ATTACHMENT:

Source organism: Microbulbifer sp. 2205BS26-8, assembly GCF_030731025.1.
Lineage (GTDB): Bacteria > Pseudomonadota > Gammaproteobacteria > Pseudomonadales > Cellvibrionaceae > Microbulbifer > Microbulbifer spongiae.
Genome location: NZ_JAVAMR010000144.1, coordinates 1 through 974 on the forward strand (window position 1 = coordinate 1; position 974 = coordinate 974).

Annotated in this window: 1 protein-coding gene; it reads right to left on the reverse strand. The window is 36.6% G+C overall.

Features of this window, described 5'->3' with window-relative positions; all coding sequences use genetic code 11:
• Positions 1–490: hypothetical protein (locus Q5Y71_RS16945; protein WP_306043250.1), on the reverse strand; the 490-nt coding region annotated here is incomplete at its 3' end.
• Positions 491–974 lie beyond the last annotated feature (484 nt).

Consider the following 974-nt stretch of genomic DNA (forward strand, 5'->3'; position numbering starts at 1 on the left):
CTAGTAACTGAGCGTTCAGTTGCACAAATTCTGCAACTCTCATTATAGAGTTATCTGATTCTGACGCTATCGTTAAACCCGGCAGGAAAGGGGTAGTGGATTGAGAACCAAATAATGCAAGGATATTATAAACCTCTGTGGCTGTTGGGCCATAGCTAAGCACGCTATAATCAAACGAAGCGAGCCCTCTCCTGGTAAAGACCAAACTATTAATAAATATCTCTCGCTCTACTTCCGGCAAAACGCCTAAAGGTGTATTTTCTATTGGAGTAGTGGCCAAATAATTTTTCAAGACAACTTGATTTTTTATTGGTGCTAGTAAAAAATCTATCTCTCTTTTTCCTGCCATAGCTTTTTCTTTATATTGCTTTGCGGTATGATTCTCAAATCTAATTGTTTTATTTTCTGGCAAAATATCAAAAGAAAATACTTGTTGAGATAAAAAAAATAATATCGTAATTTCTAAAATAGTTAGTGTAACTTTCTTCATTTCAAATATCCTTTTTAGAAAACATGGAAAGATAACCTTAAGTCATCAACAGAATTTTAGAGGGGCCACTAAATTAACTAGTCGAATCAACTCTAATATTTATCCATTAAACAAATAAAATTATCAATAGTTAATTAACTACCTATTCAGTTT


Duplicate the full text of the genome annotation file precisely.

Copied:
Source organism: Microbulbifer sp. 2205BS26-8, assembly GCF_030731025.1.
Lineage (GTDB): Bacteria > Pseudomonadota > Gammaproteobacteria > Pseudomonadales > Cellvibrionaceae > Microbulbifer > Microbulbifer spongiae.
Genome location: NZ_JAVAMR010000144.1, coordinates 1 through 974 on the forward strand (window position 1 = coordinate 1; position 974 = coordinate 974).

Annotated in this window: 1 protein-coding gene; it reads right to left on the reverse strand. The window is 36.6% G+C overall.

Features of this window, described 5'->3' with window-relative positions; all coding sequences use genetic code 11:
• Positions 1–490: hypothetical protein (locus Q5Y71_RS16945; protein WP_306043250.1), on the reverse strand; the 490-nt coding region annotated here is incomplete at its 3' end.
• Positions 491–974 lie beyond the last annotated feature (484 nt).

Consider the following 974-nt stretch of genomic DNA (forward strand, 5'->3'; position numbering starts at 1 on the left):
CTAGTAACTGAGCGTTCAGTTGCACAAATTCTGCAACTCTCATTATAGAGTTATCTGATTCTGACGCTATCGTTAAACCCGGCAGGAAAGGGGTAGTGGATTGAGAACCAAATAATGCAAGGATATTATAAACCTCTGTGGCTGTTGGGCCATAGCTAAGCACGCTATAATCAAACGAAGCGAGCCCTCTCCTGGTAAAGACCAAACTATTAATAAATATCTCTCGCTCTACTTCCGGCAAAACGCCTAAAGGTGTATTTTCTATTGGAGTAGTGGCCAAATAATTTTTCAAGACAACTTGATTTTTTATTGGTGCTAGTAAAAAATCTATCTCTCTTTTTCCTGCCATAGCTTTTTCTTTATATTGCTTTGCGGTATGATTCTCAAATCTAATTGTTTTATTTTCTGGCAAAATATCAAAAGAAAATACTTGTTGAGATAAAAAAAATAATATCGTAATTTCTAAAATAGTTAGTGTAACTTTCTTCATTTCAAATATCCTTTTTAGAAAACATGGAAAGATAACCTTAAGTCATCAACAGAATTTTAGAGGGGCCACTAAATTAACTAGTCGAATCAACTCTAATATTTATCCATTAAACAAATAAAATTATCAATAGTTAATTAACTACCTATTCAGTTT